The core target for the campaign is women 30 to 49 years old. “At 4 mph it can outrun anything,” reads another ad showing a woman leaning on her bicycle in the middle of a field of baskets full of laundry. A third ad reads, “Put yourself on your to-do list.”
    “It’s just a great way to escape that day-to-day, nose-to-the-grindstone experience,” said Ray Thomson, the executive vice president for marketing and product development at the Huffy Corporation. “People feel a great need to kind of take a breath and say, ‘Hey look, I need to focus on my family and look for economical ways to have fun with my family.’ ”

  2. Should the 40 hr work week for hourly workers be abolished? by 'Michelle,' 7/08 answers.yahoo.com
    WASHINGTON, D.C., USA - Now that the US Supreme Court ruled that Obamacare is a tax and ALL americans are required to either show proof of being on HC [health care] insurance OR pay the tax, there is much talk in the business community about whether the 40 hr work week for hourly workers is even required.
    Traditionally 40 hrs meant you were full time worker with benefits of HC insurance, vacation etc. Since employers would not be required to provide HC but could instead put all employees on Obamacare for a fraction of the cost, there is much talk about no longer need[ing] 40 hr work week but instead employers could hire employees and work them hours as needed [mainly shorter] and they would incur vacation/sick pay based on hours worked.
    In many socialist countries they work 30-35 hr work weeks. This could offer employers the ability to achieve optimal productivity without the old 40 hr work week rules.
    [This from somebody with an X-Large definition of "socialism" who thinks only "socialist" countries have shorter workweeks - and USA doesn't. At least they still think shorter workweeks could improve productivity, even though they're still not talking about marketable productivity, which is the key thing shorter workweeks improve by increasing employment and consumer spending.]
    The negative aspect for employees is that many could see their gross pay be reduced if they are no longer working 40 hr workweeks.
    [Not at all. When workweek reduction via worksharing or timesizing absorbs today's flood of desperate jobseekers and employers once again have to bid against one another for good help, wage levels will rise, as they always do during a labor "shortage," and provide such wonders as "40 hours pay for 35 hours work" which were a frequent recurrence between 1840 and 1940 when the over 80 hour workweek was gradually reduced to 40.]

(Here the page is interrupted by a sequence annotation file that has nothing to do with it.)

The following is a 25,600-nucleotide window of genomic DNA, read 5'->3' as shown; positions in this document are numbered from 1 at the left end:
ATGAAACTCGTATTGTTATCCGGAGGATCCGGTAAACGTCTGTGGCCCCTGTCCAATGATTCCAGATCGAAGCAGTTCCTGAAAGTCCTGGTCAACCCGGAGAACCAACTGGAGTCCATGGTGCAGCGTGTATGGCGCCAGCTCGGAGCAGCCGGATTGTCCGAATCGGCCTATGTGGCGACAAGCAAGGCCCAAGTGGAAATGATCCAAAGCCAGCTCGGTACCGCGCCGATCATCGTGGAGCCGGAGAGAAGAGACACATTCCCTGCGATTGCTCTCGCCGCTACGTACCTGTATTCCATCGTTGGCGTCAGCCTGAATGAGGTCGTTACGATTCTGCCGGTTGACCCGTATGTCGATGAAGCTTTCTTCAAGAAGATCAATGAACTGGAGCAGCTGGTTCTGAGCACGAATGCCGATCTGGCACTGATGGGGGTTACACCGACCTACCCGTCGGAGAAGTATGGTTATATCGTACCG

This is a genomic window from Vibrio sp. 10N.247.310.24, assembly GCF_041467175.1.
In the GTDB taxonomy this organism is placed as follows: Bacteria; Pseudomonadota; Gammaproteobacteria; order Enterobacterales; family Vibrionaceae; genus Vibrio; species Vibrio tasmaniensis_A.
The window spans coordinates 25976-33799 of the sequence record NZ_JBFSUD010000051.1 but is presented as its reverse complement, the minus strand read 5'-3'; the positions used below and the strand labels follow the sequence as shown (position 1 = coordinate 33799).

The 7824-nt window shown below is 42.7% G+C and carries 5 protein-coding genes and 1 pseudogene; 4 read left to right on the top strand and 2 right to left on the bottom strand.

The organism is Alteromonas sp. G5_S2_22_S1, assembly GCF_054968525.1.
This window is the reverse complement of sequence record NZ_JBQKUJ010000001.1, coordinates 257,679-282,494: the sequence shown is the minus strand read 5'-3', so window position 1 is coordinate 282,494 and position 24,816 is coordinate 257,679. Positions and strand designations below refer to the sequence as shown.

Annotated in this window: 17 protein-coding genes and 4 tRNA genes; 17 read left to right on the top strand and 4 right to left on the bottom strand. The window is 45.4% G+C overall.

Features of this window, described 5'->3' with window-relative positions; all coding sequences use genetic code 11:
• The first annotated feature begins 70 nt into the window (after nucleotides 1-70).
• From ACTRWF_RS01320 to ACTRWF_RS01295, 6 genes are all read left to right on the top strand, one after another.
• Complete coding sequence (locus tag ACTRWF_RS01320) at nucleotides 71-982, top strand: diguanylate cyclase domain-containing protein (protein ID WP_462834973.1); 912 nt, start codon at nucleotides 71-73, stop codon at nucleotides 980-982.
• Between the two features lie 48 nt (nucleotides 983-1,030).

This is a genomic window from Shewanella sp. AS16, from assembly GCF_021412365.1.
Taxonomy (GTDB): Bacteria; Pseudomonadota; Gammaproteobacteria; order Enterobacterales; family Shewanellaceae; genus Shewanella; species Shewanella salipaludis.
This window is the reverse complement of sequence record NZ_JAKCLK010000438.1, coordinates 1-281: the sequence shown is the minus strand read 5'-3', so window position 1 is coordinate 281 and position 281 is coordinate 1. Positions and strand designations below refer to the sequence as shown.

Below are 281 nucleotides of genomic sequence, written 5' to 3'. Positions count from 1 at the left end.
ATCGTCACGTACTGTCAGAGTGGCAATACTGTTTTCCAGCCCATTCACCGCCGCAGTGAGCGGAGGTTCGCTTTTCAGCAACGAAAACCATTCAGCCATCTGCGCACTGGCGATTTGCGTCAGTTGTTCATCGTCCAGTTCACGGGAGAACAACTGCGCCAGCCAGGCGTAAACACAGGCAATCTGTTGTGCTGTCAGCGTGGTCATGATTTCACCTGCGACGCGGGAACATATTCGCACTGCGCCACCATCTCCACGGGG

Answer Question
    NeoNerd, 2 days ago - 'Obamacare' is not universal healthcare, or government funded healthcare. It just mandates that people buy health insurance. As such, you can't 'go on Obamacare' - it isn't an insurance plan.
    [Absolutely correct. Americans have been fooled. Thinking that Obamacare is universal healthcare is like calling car insurance "universal car insurance," just because everyone has to have it. But it's not all in a good direction -]
    Leaders thinking about longer work week for county employees, by Jennifer Learn Andes, 7/09 TImesLeader.com
    Luzerne County Council members will discuss switching all employees to a 40-hour work week – something taxpayers have been seeking for more than a decade.
    Most of the county’s roughly 1,550 employees work 32.5 or 35 hours per week.
    Union officials say they’re open to discussion, but changes must be negotiated and come with additional compensation. About 80 percent of the county workforce is unionized.
    Councilman Rick Williams raised the issue, saying council should establish recommended work force standards, including uniform benefits.
    There’s no consistency because employees work under 11 different union contracts and policies governing non-union workers.
    County Manager Robert Lawton has the power to change the hours and benefits for the roughly 300 non-union workers, but alterations for union employees must be negotiated in collective bargaining agreements subject to council ratification.
    Topic for Tuesday
    A discussion on the 40-hour work week is scheduled during Tuesday’s council work session. Uniform working conditions with fair compensation will make county government more efficient, Williams said.
    “I have great hope our new county manager is moving in that direction, but I recognize that it will take a while to change the practices of the past,” Williams said.
    Union head Paula Schnelly, who represents 516 employees in three units, said county officials must be prepared to pay more if workers add five to 7.5 hours to their work week.
    “I wonder if the county realizes union employees are hourly – not salaried – and would expect just compensation for additional hours worked at their current hourly pay,” said Schnelly, of the American Federation of State, County & Municipal Employees, or AFSCME.
    The AFSCME court-related unit recently rejected the administration’s proposed contract, largely because nearly 70 support workers would switch to 40-hour work weeks without additional pay, Schnelly said.